31.0 Questionnaire based research

31.1 Identifiability

The National Statement discusses three levels of identifiability of data: identifiable, re-identifiable or non-identifiable. Data can be collected or stored in any of these forms. As a rule of thumb you should use the least identifiable form in which your data will serve the research purpose.

The standard questionnaire format is to have the questions (on paper or online) completed by the participant on their own. You can also conduct questionnaires by phone or in person. These questions of format will impact on the levels of confidentiality the project can offer, and will have implications for data storage and management.

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31.2 Participant information and Consent

The Plain Language Statement for a questionnaire may be provided as

  • the cover sheet of the questionnaire document,
  • as the launching page for an online questionnaire, or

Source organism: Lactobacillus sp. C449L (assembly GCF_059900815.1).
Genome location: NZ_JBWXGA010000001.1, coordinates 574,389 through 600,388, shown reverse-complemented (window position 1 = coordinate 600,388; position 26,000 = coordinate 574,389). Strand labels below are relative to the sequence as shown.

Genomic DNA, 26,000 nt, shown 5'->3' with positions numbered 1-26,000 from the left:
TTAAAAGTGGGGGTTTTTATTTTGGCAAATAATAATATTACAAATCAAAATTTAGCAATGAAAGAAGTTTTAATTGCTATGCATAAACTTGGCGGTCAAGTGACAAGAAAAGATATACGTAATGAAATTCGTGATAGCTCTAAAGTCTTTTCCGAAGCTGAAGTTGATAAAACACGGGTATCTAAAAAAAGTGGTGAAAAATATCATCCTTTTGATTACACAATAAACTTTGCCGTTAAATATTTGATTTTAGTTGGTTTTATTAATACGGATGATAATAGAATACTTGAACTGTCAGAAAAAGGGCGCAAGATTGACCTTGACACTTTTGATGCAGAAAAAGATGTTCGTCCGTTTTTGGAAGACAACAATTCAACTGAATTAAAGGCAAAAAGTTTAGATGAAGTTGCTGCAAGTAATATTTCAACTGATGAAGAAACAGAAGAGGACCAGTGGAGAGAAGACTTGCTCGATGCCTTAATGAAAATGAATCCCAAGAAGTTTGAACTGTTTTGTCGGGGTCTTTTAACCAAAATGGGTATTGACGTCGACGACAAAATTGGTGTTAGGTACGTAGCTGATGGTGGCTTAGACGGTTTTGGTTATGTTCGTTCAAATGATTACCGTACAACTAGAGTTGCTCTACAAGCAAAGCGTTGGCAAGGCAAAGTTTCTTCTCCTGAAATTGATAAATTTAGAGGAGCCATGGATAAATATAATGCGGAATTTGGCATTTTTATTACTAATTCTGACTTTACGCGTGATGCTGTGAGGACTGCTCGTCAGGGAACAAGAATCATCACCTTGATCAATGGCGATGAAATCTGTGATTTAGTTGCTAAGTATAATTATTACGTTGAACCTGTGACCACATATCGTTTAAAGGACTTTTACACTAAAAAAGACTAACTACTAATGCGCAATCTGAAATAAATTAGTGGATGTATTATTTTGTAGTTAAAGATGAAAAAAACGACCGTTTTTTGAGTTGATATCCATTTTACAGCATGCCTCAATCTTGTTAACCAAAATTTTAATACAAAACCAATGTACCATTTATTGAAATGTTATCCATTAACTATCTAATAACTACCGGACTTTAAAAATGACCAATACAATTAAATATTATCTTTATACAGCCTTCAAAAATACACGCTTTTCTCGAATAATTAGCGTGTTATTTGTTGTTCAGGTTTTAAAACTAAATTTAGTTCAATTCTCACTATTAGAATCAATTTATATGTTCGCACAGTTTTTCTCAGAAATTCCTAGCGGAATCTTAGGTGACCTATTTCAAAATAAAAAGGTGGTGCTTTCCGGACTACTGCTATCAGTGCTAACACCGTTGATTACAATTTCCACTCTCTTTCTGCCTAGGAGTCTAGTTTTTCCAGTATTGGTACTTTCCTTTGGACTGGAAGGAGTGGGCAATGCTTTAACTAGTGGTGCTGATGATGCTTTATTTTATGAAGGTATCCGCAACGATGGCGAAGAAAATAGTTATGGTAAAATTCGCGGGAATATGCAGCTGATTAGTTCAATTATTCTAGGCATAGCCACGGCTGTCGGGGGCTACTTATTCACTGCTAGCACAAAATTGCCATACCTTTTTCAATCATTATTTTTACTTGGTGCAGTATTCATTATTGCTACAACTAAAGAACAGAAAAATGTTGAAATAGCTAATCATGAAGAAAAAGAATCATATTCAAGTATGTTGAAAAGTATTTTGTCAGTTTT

• as a spoken script for phone data collection.
Whichever format you use, you must provide participants with the information required by the National Statement.

Whenever possible, a hard copy of the plain language statement should be provided (or made available to) the participants. In a phone context, you should ensure that the potential participant has written down the project website and/or researcher and complaints phone numbers before starting the questionnaire.

In most cases a consent form is unnecessary for a survey, as the return of the completed survey can be taken as consent.

Issues of informed consent in questionnaires are discussed in section 9.7.

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31.3 Online questionnaires

Ethical issues of online questionnaires are discussed in section 34.

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31.4 Phone questionnaires

Ethical issues of phone questionnaires are discussed in section 37.

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